[00:23:45] Of course, as a clinical psychologist, how do you feel? Tell me how you feel? I mean, all we did was talk about feelings and emotions, and I didn’t really understand scientifically what we were talking about. And I especially didn’t locate what we were talking about yet again in the body. That emotions and the ability tolerate emotions, to become emotionally mature, emotionally resilient whatever the language it is, to be able to deal with the emotionality of life means being present, not just will powering, willing our emotions away, trying to think our way past the way we’re feeling, it actually means, physiologically, our nervous system being able tolerate those emotional energies. 


[00:24:24] And again, so the reason why I say it is kind of a regression in reality, as we’re now going about life in adulthood, we are not objective witnesses, if you will, of the environment around us. We couldn’t get a group of people in a room to agree on the objectivity of it happening, because what will happen is everyone you’ll hear will share their subjective experience, because we’re all filtering, coloring the world, seeing even certain aspects, right? What might be highlighted to me about a certain experience might not even come across your attention. You might be noticing a different aspect of the experience, because all of it again is colored by our past experiences.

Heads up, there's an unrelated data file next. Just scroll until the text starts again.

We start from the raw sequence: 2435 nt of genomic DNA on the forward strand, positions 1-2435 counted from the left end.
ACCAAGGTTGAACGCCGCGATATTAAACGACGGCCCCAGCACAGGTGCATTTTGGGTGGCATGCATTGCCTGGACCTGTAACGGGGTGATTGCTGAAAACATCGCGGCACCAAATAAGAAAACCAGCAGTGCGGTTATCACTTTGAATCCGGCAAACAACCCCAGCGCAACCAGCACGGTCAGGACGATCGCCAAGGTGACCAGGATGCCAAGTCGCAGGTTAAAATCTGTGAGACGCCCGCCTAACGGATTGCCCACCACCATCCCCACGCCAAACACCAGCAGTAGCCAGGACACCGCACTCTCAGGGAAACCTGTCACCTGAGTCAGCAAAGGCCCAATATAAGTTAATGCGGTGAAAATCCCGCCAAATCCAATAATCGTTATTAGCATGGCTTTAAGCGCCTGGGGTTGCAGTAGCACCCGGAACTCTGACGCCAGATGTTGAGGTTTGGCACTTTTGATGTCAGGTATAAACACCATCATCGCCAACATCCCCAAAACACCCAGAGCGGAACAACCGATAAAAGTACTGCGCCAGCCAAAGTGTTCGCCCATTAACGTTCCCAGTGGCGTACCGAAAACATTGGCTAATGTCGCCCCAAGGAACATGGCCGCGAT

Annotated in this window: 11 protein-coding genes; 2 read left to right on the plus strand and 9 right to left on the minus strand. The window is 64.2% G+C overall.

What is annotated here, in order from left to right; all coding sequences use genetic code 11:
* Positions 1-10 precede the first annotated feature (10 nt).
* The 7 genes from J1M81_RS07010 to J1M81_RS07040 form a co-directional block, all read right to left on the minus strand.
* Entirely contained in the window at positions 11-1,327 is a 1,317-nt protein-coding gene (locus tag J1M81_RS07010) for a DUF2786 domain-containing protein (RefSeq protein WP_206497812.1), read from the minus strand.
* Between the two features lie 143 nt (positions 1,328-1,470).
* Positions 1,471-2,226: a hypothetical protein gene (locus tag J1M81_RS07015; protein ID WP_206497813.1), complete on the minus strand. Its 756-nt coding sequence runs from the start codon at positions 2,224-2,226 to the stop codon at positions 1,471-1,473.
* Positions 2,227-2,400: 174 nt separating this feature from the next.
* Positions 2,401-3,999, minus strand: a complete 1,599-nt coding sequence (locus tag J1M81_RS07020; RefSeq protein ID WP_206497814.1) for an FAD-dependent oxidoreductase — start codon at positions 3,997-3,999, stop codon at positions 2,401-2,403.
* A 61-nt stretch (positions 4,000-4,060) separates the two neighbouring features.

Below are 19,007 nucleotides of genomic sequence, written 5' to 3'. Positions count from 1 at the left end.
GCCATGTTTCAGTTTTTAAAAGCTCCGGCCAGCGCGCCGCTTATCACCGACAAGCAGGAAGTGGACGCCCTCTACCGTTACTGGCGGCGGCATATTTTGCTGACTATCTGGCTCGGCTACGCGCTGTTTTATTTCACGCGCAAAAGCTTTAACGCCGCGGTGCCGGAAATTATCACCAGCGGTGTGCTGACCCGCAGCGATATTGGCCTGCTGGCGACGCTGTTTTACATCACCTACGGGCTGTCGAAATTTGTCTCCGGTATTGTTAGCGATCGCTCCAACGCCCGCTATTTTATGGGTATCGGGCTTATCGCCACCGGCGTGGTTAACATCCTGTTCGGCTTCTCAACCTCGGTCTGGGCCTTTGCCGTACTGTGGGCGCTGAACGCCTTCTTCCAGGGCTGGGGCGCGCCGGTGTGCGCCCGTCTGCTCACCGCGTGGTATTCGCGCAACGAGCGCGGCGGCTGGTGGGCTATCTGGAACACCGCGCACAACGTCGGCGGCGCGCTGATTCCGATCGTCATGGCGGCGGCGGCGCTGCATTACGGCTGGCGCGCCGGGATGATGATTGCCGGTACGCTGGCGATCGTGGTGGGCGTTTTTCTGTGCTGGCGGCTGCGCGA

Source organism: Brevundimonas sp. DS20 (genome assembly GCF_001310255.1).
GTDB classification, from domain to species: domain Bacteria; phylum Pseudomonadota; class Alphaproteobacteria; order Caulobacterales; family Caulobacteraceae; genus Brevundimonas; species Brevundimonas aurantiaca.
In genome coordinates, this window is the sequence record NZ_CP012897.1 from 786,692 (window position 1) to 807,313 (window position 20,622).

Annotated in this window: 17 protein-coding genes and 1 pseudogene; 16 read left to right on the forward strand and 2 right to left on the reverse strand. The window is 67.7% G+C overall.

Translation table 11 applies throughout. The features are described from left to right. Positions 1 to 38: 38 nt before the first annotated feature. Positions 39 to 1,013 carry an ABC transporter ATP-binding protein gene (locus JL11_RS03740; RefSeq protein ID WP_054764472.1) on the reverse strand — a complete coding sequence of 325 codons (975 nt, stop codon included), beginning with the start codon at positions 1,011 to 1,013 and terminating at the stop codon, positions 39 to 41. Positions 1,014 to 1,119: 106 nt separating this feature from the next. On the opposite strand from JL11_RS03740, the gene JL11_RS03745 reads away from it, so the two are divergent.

[00:25:06] We are almost anticipating and seeing similarity, that’s what projection or transference, these words that we use in the field are really what that means is, in what’s happening now, something is activating a feeling, a physiological sensation inside of me that’s quite similar, if not exactly the same as an earlier experience, right? Maybe when I was abandoned physically or emotionally by mom or dad, or maybe when there was that too much emotion and I was feeling completely overwhelmed, and it’s bringing me back in time. And so, the reason why we do act then so regressed, sometimes even immature. And again, I’m not saying this prerogatively, I’m saying this in terms of earlier emotional state, is because in that moment, we are reacting as if we are back in time, similarly overwhelmed and at the same time under supported, because the large majority of us didn’t have, even those of us who had well-meaning caregivers. If in their bodies, in their nervous systems, they weren’t able to deal with their own stressful or upsetting emotions, then they weren’t going to be able to give us the safety and the security that we need to eventually over time learn how to regulate, self-regulate, or to reach out for the support that we need to co-regulate with others when we’re upset. So, without that level of attunement in childhood, what I now see is a large majority of adults who lack stress or emotional resilience.